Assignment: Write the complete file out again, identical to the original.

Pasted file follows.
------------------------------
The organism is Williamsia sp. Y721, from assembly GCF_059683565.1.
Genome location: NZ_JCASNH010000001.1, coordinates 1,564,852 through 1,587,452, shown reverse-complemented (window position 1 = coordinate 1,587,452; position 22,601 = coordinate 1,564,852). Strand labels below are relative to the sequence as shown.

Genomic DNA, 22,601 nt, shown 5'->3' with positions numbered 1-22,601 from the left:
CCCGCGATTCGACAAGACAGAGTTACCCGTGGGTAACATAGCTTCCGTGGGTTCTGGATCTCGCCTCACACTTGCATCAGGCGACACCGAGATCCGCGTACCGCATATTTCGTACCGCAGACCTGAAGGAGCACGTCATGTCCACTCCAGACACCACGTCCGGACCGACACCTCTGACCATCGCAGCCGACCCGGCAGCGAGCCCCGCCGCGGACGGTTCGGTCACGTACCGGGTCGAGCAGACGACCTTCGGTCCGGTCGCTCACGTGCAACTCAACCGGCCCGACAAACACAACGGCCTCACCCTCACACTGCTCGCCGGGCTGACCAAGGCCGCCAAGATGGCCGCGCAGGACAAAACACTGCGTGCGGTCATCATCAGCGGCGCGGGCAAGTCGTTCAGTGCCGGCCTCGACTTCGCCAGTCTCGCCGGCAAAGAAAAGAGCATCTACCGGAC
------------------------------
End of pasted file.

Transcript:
The organism is Williamsia sp. Y721, from assembly GCF_059683565.1.
Genome location: NZ_JCASNH010000001.1, coordinates 1,564,852 through 1,587,452, shown reverse-complemented (window position 1 = coordinate 1,587,452; position 22,601 = coordinate 1,564,852). Strand labels below are relative to the sequence as shown.

Genomic DNA, 22,601 nt, shown 5'->3' with positions numbered 1-22,601 from the left:
CCCGCGATTCGACAAGACAGAGTTACCCGTGGGTAACATAGCTTCCGTGGGTTCTGGATCTCGCCTCACACTTGCATCAGGCGACACCGAGATCCGCGTACCGCATATTTCGTACCGCAGACCTGAAGGAGCACGTCATGTCCACTCCAGACACCACGTCCGGACCGACACCTCTGACCATCGCAGCCGACCCGGCAGCGAGCCCCGCCGCGGACGGTTCGGTCACGTACCGGGTCGAGCAGACGACCTTCGGTCCGGTCGCTCACGTGCAACTCAACCGGCCCGACAAACACAACGGCCTCACCCTCACACTGCTCGCCGGGCTGACCAAGGCCGCCAAGATGGCCGCGCAGGACAAAACACTGCGTGCGGTCATCATCAGCGGCGCGGGCAAGTCGTTCAGTGCCGGCCTCGACTTCGCCAGTCTCGCCGGCAAAGAAAAGAGCATCTACCGGAC